When it comes to paying off debt, setting a budget is the easy part. Sticking to it is what’s challenging. For me, just walking the streets is dangerous. Why? Because it’s sale season! With giant red signs with words screaming “Up to 70% off” as I walk the streets, temptation is hard to avoid. I need to tell myself the colour red means stop. Red means danger - do not enter the store. So short of not leaving the house, I investigated some ways to help myself stick to my budget and avoid temptation. Here’s what I’ve found.
1. The Hourly Value
When the urge to spend hits a good way to think about your potential purchase is in hours rather than dollars.
Dealing with “hours” instead of dollars focuses the emphasis on how much effort needs to go into what you want. For example, the other day I saw a pair of shoes on sale for $150 reduced from $300. I could do with a new pair of shoes and it seemed like a great buy. But after paying tax and student loan, in hour value, those shoes are worth 10 hours work! On considering this I decided need shoes so much that I want to work over a day for them. So I resisted the urge - and felt better for it the next day.
2. Your Money Personality
A fun and light hearted way to discover why your finances are they way they are is to take the money personality profiler on Sorted.org.nz. My result is a “sensible drifter”.
I love doing quizzes and this one hit the spot as I found myself nodding as I read through each analysis. Key points in my analysis were: “Your live and let live attitude may mean you don't like to dwell on things in advance and neglect looking into your financial future. You can… lack direction and preparation for the future” The translation here for me is the $1400 overdraft I have. It was great at the time, but I didn’t set a plan in place to pay it off, so it is still lingering, and in time I’ll have to pay it back plus interest.
The other point which is very true for me “… your spending can be spontaneous and scattered rather than goal-orientated. You are excellent at making do with what money you've got. Whether it is a lot or a little, you can find ways to manage.” Very true, I cope with a little money or a lot of money – i.e. I always spend everything I have.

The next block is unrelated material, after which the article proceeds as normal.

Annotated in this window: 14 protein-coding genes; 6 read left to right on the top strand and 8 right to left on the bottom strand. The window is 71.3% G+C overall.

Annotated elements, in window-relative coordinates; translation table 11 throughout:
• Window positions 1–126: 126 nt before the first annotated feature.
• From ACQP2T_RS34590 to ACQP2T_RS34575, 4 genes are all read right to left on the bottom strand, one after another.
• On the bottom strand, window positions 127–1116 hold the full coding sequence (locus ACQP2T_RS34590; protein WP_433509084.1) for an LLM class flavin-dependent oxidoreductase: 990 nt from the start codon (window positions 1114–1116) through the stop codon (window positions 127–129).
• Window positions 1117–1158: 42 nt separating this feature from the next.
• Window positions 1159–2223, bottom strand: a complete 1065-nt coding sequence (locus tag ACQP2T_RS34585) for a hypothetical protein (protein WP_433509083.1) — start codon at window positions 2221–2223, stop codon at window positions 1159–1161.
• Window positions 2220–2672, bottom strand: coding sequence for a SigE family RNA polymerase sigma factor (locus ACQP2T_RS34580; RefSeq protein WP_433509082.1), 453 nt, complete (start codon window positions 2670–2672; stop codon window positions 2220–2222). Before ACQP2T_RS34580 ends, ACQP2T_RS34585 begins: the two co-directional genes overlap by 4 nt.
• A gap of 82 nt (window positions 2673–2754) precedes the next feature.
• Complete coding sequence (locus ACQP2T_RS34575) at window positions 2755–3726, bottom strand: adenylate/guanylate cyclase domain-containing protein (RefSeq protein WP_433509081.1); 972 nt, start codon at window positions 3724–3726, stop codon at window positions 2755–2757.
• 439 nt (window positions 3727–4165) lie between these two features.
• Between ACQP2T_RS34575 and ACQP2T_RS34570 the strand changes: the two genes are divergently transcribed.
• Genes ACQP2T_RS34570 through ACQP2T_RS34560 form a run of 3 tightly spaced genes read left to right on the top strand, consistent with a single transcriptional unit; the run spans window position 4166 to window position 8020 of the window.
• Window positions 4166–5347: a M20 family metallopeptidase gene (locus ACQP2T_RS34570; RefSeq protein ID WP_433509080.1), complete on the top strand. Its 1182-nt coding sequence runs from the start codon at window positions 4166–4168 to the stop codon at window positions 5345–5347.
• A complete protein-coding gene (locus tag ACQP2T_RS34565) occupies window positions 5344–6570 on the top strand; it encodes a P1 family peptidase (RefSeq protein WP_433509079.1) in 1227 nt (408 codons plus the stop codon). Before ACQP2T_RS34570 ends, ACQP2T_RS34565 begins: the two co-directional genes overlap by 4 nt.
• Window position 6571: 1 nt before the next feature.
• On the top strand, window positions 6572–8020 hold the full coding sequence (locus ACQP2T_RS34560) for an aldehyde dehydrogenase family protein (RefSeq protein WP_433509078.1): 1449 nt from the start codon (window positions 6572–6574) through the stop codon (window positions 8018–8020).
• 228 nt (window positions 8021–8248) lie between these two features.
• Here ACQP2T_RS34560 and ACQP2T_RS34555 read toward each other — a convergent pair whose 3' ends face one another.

The quiz highlights things you might already know, but don’t want to admit. Plus by highlighting your blind spots you can become more aware of how to avoid them and are forced to face reality.
3. Carry Cash
What you don’t know won’t hurt you. A similar principle applies to money – when you can’t see your spending you don’t know the damage you are doing -until it is too late.
It is easy to overspend when you can’t see exactly how much you’re spending. This is the case with the eftpos card. It is definitely a great invention, however also potentially dangerous. For my budget I allow myself $40 sanity money each week. I thought I could do it without getting the cash out, but I ended up overspending (only by $5 but hey it all adds up).
If you have the cash, you can’t subconsciously spend more. When it’s gone its gone - there can be no miscalculations. And if you think you’ll be tempted to spend when you’re out, leave the card tucked away at home. It’s much safer that way.
The same principle also works wonders at the supermarket. You can’t overspend if you only take cash, and it will force you to stop buying those extras.
I hope these tips help you to avoid blowing your budget. So far, they are helping me stick to mine, so I'll be on track to being debt free before the end of the year.
Mary Holm: Get Rich Slow: How to Grow Your Wealth the Safe and Savvy Way
Martin Hawes: Twenty Good Summers: Work Less, Live More and Make the Most of Your Money
Liz Koh: Your Money Personality: Unlock the Secret to a Rich and Happy Life
Martin Hawes and Joan Baker: : Coach Yourself to Wealth: Live the Life You Want
Anton Nadilo and Andrew Lendnal: Budget Wise, Dollar Rich: The New Zealand Guide
Compare Credit Cards - Independent interest rate and fees comparisons for New Zealand banks.
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